Christiaan Huygens was a mathematician, physicist and astronomer who formulated the wave theory of light. He also discovered the pendulum clock, centrifugal force and the true shape of the rings of Saturn (as well as its moon, Titan). Huygens is credited as the first theoretical physicist to use formulae in physics.
Early Life and Education:
Christiaan Huygens was born in 1629 to a poet father, Constantijn Huygens, who was an important diplomat for the Princes of Orange. His mother was Suzanne van Baerle. As a child, Christiaan Huygens was educated by private tutors and he then studied law in Leiden and Brenda. He soon realized that he was more interested in mathematics, physics and astronomy. As a child, Huygens loved to experiment with windmills and other machines and to watch the ripples produced by throwing a stone into water.
Huygens was already in contact with leading scholars of the time, even at an early age. Mersenne, the famous French polymath, wrote to his father that his child had the potential to “even surpass Archimedes”.
Contributions and Achievements:
Christiaan Huygens made many extraordinary contributions in diverse fields.
His efforts in mathematics included his work on the calculus of probabilities and showed the fallacy in methods claiming to have squared the circle.
As a fan of Descartes, Huygens preferred to carry out new experiments himself for observing and formulating laws.
In physics, he contributed towards the landmark Huygens-Fresnel principle which applies to wave propagation. He also extensively researched free fall. He proved by experiment the law of conservation of momentum. He derived the law of centrifugal force for uniform circular motion.
In the early 1650’s Christiaan started to grind lenses for microscopes and astronomical telescopes. During his observations of Saturn, he discovered a new satellite orbiting Saturn which he named Titan. This was the first moon of the planet ever to be detected. He also noticed Saturn’s “ears” and deduced that he was viewing a ring around the planet.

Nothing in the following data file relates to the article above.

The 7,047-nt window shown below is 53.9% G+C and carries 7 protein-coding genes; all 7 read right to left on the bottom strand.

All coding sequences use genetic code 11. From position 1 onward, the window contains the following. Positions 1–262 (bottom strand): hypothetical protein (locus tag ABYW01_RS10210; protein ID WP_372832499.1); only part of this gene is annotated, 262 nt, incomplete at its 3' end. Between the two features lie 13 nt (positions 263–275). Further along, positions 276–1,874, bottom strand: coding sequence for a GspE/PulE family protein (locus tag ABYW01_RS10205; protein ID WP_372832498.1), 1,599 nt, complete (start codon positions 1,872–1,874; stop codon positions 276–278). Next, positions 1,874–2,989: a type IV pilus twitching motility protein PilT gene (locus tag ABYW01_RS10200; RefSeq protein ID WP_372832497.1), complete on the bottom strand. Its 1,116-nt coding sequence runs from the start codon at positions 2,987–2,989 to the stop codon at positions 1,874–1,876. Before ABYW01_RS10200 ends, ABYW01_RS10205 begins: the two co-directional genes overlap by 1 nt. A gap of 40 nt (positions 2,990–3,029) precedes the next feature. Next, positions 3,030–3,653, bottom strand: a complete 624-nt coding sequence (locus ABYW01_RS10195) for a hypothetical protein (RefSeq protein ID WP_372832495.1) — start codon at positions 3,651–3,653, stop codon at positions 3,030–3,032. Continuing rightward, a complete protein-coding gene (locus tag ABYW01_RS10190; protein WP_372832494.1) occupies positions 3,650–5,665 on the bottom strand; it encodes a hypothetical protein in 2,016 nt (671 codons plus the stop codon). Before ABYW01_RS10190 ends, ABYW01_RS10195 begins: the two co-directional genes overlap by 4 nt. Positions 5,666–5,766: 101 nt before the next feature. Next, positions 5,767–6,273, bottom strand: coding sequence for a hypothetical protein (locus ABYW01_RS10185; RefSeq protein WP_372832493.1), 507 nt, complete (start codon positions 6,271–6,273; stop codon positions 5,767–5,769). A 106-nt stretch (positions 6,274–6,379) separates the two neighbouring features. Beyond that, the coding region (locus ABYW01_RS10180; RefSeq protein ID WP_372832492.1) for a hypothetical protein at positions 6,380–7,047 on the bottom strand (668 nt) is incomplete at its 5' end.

Work in astronomy required accurate timekeeping and so Huygens became interested in clocks. In 1656 he patented his first design for a pendulum clock. His book “Horologium Oscillatorium sive de motu pendulorum” in 1673 described the theory of pendulum motion.
Huygens also improved sea clocks, which proved to be very helpful in determining the position of ships at sea.
In 1662 he invented the “Huygens eyepiece”, a compound eyepiece for a telescope using multiple lenses.
In 1663, he was elected a member of the newly formed Royal Society which was established to improve the knowledge of science.
Huygens was honored with a doctorate in 1655. In 1666, he was made the first director of the Royal Academy of Science.
Huygen developed a wave theory for light which was published in 1678 and he calculated the laws of reflection and refraction.
Later Life and Death:
Christiaan Huygens was seriously ill in the last five years of his life. He died on July 8, 1695. He was 66 years old. Huygens was buried in Grote Kerk.